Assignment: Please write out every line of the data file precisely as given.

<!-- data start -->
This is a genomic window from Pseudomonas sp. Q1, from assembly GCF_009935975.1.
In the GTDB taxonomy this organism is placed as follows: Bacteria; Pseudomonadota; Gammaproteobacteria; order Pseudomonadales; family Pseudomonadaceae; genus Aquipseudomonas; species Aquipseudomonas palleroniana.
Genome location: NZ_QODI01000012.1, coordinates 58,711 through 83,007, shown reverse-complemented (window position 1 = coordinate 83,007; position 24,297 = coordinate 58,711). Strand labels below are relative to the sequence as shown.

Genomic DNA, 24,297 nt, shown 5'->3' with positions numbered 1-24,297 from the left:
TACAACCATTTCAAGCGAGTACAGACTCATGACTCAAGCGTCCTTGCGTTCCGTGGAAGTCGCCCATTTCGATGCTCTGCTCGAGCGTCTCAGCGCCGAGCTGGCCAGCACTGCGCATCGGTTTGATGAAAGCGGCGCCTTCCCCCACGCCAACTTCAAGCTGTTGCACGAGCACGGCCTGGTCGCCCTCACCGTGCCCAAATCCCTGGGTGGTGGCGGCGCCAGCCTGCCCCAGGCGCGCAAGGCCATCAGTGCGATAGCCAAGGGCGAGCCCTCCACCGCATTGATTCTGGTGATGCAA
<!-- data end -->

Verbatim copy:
This is a genomic window from Pseudomonas sp. Q1, from assembly GCF_009935975.1.
In the GTDB taxonomy this organism is placed as follows: Bacteria; Pseudomonadota; Gammaproteobacteria; order Pseudomonadales; family Pseudomonadaceae; genus Aquipseudomonas; species Aquipseudomonas palleroniana.
Genome location: NZ_QODI01000012.1, coordinates 58,711 through 83,007, shown reverse-complemented (window position 1 = coordinate 83,007; position 24,297 = coordinate 58,711). Strand labels below are relative to the sequence as shown.

Genomic DNA, 24,297 nt, shown 5'->3' with positions numbered 1-24,297 from the left:
TACAACCATTTCAAGCGAGTACAGACTCATGACTCAAGCGTCCTTGCGTTCCGTGGAAGTCGCCCATTTCGATGCTCTGCTCGAGCGTCTCAGCGCCGAGCTGGCCAGCACTGCGCATCGGTTTGATGAAAGCGGCGCCTTCCCCCACGCCAACTTCAAGCTGTTGCACGAGCACGGCCTGGTCGCCCTCACCGTGCCCAAATCCCTGGGTGGTGGCGGCGCCAGCCTGCCCCAGGCGCGCAAGGCCATCAGTGCGATAGCCAAGGGCGAGCCCTCCACCGCATTGATTCTGGTGATGCAA